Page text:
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Wednesday, August 24, 2016

JAY HOGAN AND BILL RICHEY HAVE BOTH PASSED AWAY

It was an era when being a criminal defense attorney meant being a trial lawyer. And two of the very best trial lawyers of that era were Jay Hogan and Bill Richey and both have passed away within the last 24 hours. 

Jay Hogan was one of the true superstars of the Florida criminal defense bar. He looked and talked and dressed and acted like a trial lawyer, and it was a case of if you can walk the walk and talk the talk. When judges got into trouble, Jay Hogan was called. People still talk about his performance in the Miami Court Broom Corruption case. When Jay Hogan walked into the courtroom, prosecutors took notice, judges took notice, and jurors, even through they may not have known his reputation, quickly learned they were in the presence of greatness. 

Bill Richey was an alumnus of the Dade State Attorneys Office when Richard Gerstein and then Janet Reno routinely turned out legal superstars. Bill was the type of prosecutor unrecognizable today- his word was his bond, he was concerned with justice, and defendants weren't punished for taking discovery, filing motions, or going to trial. When Bill Richey left the SAO he went into the world of criminal and civil practice and we didn't see him as much, but Judge Jonathan Goodman has some great memories which are on DOM's blog here. 

We lost two more legal giants today. The ranks are thinning fast. 

See you in court. 

21 comments:

Anonymous said...

I remember him well. Had a wicked sense of humor and a smile that gave it away: he never took himself seriously but representing his clients well was a dead serious business. His face was the map of Ireland. Tall, good looking, and wore expensive Brooks Brothers type suits. But had some kind of magic of relating to the average guy on the street. About as unpretentious a human being as you will ever meet. I sent a few clients to him who were in really really deep trouble with the FBI. I remember a different client who went to see him on some mundane federal matter. He did not hire him on the grounds that "I will put him on retainer when I murder my wife and get caught with her body in the trunk of my car. But for now, I am not gong to use a bazooka to kill an ant." Just to correct the record: it was his cross of Roy Gelber that stood out. Takiff was untouchable because every word he uttered was on tape. And the cigars were never brought into court. He would leave them on the concrete ledge and pick them up after court. But that was in the 90's. Rumor has it that he did a phenomenal job of getting Joe Gersten acquitted on corruption charges in Jacksonville. He represented David Goodhart in Court Broom and Raul Martinez the first time around.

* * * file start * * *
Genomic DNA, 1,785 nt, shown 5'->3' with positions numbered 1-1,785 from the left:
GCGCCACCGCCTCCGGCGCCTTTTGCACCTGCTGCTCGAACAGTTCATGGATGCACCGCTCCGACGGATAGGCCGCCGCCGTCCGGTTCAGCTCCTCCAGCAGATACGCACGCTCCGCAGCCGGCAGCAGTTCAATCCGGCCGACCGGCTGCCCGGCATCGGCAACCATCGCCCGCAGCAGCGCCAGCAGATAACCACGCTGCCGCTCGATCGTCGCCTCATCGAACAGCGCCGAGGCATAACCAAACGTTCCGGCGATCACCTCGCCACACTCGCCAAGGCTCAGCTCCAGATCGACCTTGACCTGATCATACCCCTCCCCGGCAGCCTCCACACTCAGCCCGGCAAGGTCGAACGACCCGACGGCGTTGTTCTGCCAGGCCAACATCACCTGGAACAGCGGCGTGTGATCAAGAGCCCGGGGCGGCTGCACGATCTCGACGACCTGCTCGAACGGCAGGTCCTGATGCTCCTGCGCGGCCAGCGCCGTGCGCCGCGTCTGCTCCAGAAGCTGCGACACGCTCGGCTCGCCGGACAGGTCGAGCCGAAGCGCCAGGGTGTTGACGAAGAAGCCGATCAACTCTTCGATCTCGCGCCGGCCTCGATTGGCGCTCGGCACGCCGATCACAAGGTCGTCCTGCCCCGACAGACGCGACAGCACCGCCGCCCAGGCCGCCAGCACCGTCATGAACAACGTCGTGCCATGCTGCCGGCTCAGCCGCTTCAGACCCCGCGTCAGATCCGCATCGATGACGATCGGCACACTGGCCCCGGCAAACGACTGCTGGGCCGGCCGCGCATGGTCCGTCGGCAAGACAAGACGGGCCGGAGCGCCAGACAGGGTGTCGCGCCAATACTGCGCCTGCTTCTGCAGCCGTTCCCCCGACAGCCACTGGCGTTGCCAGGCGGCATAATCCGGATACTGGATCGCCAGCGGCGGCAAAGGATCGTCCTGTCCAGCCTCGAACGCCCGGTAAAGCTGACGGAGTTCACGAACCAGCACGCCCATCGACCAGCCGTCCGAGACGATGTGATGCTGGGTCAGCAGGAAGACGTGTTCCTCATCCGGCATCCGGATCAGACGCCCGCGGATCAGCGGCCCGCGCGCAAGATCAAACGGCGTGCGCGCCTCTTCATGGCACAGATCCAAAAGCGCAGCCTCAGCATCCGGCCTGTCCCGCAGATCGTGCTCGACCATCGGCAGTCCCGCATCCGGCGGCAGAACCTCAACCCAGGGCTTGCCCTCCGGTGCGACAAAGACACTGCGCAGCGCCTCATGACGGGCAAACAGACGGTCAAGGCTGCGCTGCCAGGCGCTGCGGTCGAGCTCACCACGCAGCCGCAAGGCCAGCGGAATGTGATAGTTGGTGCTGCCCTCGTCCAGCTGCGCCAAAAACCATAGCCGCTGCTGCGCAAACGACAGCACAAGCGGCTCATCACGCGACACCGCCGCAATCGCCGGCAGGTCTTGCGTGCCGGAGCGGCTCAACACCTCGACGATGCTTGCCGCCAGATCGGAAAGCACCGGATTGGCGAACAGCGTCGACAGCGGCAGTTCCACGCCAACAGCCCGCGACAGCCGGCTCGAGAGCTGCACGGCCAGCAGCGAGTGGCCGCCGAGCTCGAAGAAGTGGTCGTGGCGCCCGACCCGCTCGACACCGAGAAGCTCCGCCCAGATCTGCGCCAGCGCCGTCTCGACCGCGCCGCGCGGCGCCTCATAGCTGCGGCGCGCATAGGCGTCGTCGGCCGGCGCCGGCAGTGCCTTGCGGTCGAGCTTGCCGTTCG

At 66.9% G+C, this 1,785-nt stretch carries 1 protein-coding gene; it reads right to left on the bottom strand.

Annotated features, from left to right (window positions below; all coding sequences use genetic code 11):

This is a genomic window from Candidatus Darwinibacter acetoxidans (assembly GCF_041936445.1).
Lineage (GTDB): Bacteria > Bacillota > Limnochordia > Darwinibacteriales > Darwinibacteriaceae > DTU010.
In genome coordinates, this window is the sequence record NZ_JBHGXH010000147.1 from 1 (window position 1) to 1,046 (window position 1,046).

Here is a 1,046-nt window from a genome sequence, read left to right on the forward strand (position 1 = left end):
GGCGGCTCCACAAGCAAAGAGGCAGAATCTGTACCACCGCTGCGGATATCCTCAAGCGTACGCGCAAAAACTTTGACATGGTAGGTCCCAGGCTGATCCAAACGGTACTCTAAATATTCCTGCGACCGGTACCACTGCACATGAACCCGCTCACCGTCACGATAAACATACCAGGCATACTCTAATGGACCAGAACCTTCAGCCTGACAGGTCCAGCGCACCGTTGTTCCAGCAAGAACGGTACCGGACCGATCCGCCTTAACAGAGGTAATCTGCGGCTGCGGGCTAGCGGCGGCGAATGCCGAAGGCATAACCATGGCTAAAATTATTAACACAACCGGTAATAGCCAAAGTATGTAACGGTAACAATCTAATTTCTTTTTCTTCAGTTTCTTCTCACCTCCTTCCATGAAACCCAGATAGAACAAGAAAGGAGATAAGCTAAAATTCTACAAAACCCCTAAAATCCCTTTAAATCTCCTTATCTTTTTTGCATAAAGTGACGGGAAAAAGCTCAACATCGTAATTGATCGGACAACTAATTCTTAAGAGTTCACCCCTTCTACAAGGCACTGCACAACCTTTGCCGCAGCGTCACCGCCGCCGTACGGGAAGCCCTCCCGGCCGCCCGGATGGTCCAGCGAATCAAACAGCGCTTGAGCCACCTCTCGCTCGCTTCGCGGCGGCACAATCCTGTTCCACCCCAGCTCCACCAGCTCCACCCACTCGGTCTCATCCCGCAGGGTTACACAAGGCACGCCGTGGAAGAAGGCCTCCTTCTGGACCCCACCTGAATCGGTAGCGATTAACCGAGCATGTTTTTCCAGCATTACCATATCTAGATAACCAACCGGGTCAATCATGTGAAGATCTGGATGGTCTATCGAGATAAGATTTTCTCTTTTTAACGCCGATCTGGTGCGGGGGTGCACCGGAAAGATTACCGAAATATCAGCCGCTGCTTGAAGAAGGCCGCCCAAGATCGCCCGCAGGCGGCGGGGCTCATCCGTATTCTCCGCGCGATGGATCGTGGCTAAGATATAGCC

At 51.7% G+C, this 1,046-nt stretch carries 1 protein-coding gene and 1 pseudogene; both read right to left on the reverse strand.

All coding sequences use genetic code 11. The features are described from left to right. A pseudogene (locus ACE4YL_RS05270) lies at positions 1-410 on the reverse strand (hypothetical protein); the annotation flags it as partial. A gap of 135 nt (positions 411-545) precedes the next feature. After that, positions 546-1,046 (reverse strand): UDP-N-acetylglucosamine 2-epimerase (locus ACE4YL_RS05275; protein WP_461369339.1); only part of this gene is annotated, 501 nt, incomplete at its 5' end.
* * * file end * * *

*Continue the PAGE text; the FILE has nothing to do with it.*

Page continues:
Anonymous said...

We lost a true American hero. My thoughts and prayers are with you and your family. Thank you for your service. I Will never forget you! Semper Fidelis Marine!!

Anonymous said...

We lost a true American hero today. You will never be forgotten. Thanks for your service. Semper Fidelis Marine! RIP!

Anonymous said...

I saw Jay Hogan try a case 40 years ago where, in closing, he called the state's cooperating witness a "trained seal." The man was brilliant.

Anonymous said...

Maybe I am getting old but just doesn't not seem right that a post about a country court judge getting into a fight with a few teenagers in front of her house gets over 100 comments and this post about two of the best people and lawyers you will ever meet gets only 4 comments. I think 95% of the readers never even knew Hogan or Ritchie existed.

Anonymous said...

Privileged to watch both of them in action. Great lawyers and class acts, although Hogan was in a category of his own. RIP.

Anonymous said...

Jay Hogan was a lawyers lawyer and saved my rear end in his career. What was so intricate about him was that he saw the criminal defense in terms of true combat. He thought everything through and of course Joe Beeler was always close, at least in my experience. There was only one Jay Hogan and to me, he made the federal Court an even playing field when all of us know it is not. RIP big Jay.

Anonymous said...

Brennan temporarily reassigned to dependency division until December 31st, 2016.

http://www.miamiherald.com/news/local/community/miami-dade/article97916242.html

Anonymous said...

MAHI Shrine parking to close as of September 30, 2016. Clerks, bailiffs, JAs, security monitors, interpreters, SAOs, PDs, and many others who cannot afford $100 or more monthly parking are going to be left stranded. Chief Judge Soto please help us like you helped with the police cars parking!

Anonymous said...

Ding dong, the witch is dead.

Anonymous said...

Joe Beeler in the class of a Jay Hogan. Are you on crack? Maybe more in line with someone like Dan Lurvey.

Anonymous said...